One of the lasting effects of the economic downturn of the last few years is how buyers have changed the way they think about wine.
With so many consumers trading down (they are still drinking wine, but are spending less money on each bottle), the focus on value for money has never been stronger. Not surprising to this writer is how many unsuspecting fine-wine buyers have learned paying less no longer means settling for less quality.
Wine quality has been zooming upwards for more than 25 years and, in the new wine retail 2.0 world, many customers are no longer convinced that just throwing money at wine will get them the best bottle, or, should we say, the bottle that tastes best to them.
Once you get over the need to be seen spending $100-plus on a bottle of wine, well, you begin to see it’s almost never necessary.
Of course, there are rare wines and small production labels that deserve their high prices, but those wines are seldom seen in the everyday retail wine shops that dot the city landscape. The challenge, as always, is in finding the bargains amid the collection of dross that clogs up retail wine shelves the world over. And while it seems a lot of folks still buy based on price at both ends of the market, the bulk of that business is at the entry level.
This month, we have a solution as we look to Alberta’s best annual wine event when our sister magazine, Wine Access, reveals its annual results of the International Value Wine Awards. In one weeklong session some 22 judges (including myself) from across the country met in June at the University of Calgary to assess some 1,100 wines selling for $25 or less in the Canadian market.
The full 2011 results can be found in the October/November issue of Wine Access, but, meanwhile, we thought it might be fun to share six picks from the competition that suit the upcoming fall season and the Alberta palate that favours big and red wines. Look for the following winning labels that are some of my personal favourites and are widely available in Edmontonwine shops.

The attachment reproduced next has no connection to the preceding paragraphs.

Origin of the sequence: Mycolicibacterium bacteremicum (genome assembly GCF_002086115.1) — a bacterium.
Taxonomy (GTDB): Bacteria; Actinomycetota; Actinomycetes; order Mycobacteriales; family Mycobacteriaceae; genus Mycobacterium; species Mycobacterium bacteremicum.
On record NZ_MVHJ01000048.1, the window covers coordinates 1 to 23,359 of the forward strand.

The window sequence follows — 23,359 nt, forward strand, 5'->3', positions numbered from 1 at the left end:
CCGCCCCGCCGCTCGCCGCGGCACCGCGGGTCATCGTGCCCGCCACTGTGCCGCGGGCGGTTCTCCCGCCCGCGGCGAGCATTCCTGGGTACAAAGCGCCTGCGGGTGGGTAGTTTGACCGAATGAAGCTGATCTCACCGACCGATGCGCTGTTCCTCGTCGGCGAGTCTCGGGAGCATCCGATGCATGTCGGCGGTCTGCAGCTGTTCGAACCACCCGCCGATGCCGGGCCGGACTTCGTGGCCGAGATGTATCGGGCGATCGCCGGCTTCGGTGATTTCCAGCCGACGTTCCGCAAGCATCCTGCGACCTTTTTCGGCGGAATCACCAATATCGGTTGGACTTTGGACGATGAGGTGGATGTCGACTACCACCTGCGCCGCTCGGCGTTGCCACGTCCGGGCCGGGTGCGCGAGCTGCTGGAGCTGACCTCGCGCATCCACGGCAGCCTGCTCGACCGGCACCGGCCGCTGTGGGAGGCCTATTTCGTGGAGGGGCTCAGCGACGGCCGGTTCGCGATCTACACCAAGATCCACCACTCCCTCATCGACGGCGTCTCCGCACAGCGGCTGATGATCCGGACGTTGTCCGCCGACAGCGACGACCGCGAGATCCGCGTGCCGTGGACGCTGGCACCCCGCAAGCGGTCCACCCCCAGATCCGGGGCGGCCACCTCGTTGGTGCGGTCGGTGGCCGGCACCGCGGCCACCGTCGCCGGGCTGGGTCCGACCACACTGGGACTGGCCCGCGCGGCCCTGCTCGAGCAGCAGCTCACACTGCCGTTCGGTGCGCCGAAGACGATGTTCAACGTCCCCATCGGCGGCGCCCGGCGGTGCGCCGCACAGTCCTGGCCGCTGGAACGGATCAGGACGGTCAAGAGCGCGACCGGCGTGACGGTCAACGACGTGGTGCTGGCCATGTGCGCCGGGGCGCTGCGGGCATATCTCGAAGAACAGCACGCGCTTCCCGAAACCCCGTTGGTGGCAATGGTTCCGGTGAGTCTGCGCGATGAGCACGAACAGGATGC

One of two Cabernet Sauvignon Category Champions is the Famiglia Bianchi 2007 Cabernet Sauvignon ($20) from Mendoza, Argentina. In a huge category of 87 entries, this Argentine cabernet over-delivers with ripe flavours, savoury but not green, rich but not sweet and firm, but not dry or too tannic. This is the perfect steak wine and a prime reason why many think, in the long run, cabernet sauvignon may be a better bet in Argentina than malbec. Only time will tell.
Few wines captured the attention of all the judges, but the Carmenre Category Champion was an exception. The Errazuriz 2009 Single Vineyard Carmenre ($13) is outstanding. We loved the polish and weight of the sweet spice and milk chocolate, followed by plenty of peppery black fruit and a wonderful, long, smooth palate. The finish is like a long sunset, with bits of dried tomatoes, spice, tobacco and sweet ripe tannins.
Cono Sur 2010 Organic Chardonnay from Valle De San Antonio, Chile ($14). This little gem of white continues to slay the competition providing an affordable, organically grown white wine made for book clubs.
In the 2011 Merlot Category Champion, the Sterling Vineyards 2008 Napa Valley Merlot ($25), wowed the judges with its sleek, glossy textures and wonderful fresh fruit and subdued oak. It is a steak wine for those who want a little less alchohol and bluster in their reds.
After six competitions, I’ve discovered there is strength in consistency, such as the Pinot Noir Category Champion Spy Valley 2010 Pinot Noir ($24) from Marlborough, New Zealand. What can we say every year other than it looks like pinot, smells like pinot and tastes like pinot? How about: All-natural winemaking, and it shows. Incredible value.
The Red Blends Category spawned a number of excellent picks from almost 150 entries. The champions were as different as night and day. The Chteau De Cabriac 2008 Corbires ($12) from France is a delightful blend of syrah, grenache, carignan and mourvdre, with a smooth, rich texture of black raspberry, black cherry and smoky licorice flavours, especially suited to grilled sausages.
Anthony Gismondi is a globetrotting wine writer who is the editor-in-chief of Calgary-based Wine Access magazine.
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